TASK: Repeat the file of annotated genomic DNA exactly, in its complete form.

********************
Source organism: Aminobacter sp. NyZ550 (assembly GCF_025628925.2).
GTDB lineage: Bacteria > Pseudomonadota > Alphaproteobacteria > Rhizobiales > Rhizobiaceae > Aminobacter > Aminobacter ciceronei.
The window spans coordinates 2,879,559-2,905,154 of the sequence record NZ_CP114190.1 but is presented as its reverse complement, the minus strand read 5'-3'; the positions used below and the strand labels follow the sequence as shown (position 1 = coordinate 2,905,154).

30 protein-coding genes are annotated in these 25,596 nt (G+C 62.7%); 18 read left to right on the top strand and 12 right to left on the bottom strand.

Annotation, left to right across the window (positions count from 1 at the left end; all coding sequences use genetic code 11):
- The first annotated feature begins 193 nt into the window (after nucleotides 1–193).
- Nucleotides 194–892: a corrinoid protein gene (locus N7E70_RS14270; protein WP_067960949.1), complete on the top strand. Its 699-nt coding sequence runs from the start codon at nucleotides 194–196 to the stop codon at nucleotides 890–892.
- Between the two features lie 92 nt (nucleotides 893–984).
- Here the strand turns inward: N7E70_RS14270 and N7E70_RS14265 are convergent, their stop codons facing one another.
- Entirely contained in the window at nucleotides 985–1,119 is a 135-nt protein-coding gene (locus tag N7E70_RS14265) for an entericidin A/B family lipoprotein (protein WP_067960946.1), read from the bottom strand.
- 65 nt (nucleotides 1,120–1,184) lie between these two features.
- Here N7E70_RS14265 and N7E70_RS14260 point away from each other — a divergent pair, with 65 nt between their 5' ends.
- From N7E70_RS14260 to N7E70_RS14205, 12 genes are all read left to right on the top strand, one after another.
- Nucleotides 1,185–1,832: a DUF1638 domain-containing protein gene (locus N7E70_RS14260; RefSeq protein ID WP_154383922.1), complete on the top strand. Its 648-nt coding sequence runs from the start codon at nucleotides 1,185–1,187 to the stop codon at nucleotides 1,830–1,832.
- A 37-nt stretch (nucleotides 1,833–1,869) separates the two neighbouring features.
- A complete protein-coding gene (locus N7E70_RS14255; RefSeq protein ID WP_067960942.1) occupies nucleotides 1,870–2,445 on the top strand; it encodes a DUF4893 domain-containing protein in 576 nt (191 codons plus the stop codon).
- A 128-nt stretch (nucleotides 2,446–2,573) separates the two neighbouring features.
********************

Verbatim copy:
Source organism: Aminobacter sp. NyZ550 (assembly GCF_025628925.2).
GTDB lineage: Bacteria > Pseudomonadota > Alphaproteobacteria > Rhizobiales > Rhizobiaceae > Aminobacter > Aminobacter ciceronei.
The window spans coordinates 2,879,559-2,905,154 of the sequence record NZ_CP114190.1 but is presented as its reverse complement, the minus strand read 5'-3'; the positions used below and the strand labels follow the sequence as shown (position 1 = coordinate 2,905,154).

30 protein-coding genes are annotated in these 25,596 nt (G+C 62.7%); 18 read left to right on the top strand and 12 right to left on the bottom strand.

Annotation, left to right across the window (positions count from 1 at the left end; all coding sequences use genetic code 11):
- The first annotated feature begins 193 nt into the window (after nucleotides 1–193).
- Nucleotides 194–892: a corrinoid protein gene (locus N7E70_RS14270; protein WP_067960949.1), complete on the top strand. Its 699-nt coding sequence runs from the start codon at nucleotides 194–196 to the stop codon at nucleotides 890–892.
- Between the two features lie 92 nt (nucleotides 893–984).
- Here the strand turns inward: N7E70_RS14270 and N7E70_RS14265 are convergent, their stop codons facing one another.
- Entirely contained in the window at nucleotides 985–1,119 is a 135-nt protein-coding gene (locus tag N7E70_RS14265) for an entericidin A/B family lipoprotein (protein WP_067960946.1), read from the bottom strand.
- 65 nt (nucleotides 1,120–1,184) lie between these two features.
- Here N7E70_RS14265 and N7E70_RS14260 point away from each other — a divergent pair, with 65 nt between their 5' ends.
- From N7E70_RS14260 to N7E70_RS14205, 12 genes are all read left to right on the top strand, one after another.
- Nucleotides 1,185–1,832: a DUF1638 domain-containing protein gene (locus N7E70_RS14260; RefSeq protein ID WP_154383922.1), complete on the top strand. Its 648-nt coding sequence runs from the start codon at nucleotides 1,185–1,187 to the stop codon at nucleotides 1,830–1,832.
- A 37-nt stretch (nucleotides 1,833–1,869) separates the two neighbouring features.
- A complete protein-coding gene (locus N7E70_RS14255; RefSeq protein ID WP_067960942.1) occupies nucleotides 1,870–2,445 on the top strand; it encodes a DUF4893 domain-containing protein in 576 nt (191 codons plus the stop codon).
- A 128-nt stretch (nucleotides 2,446–2,573) separates the two neighbouring features.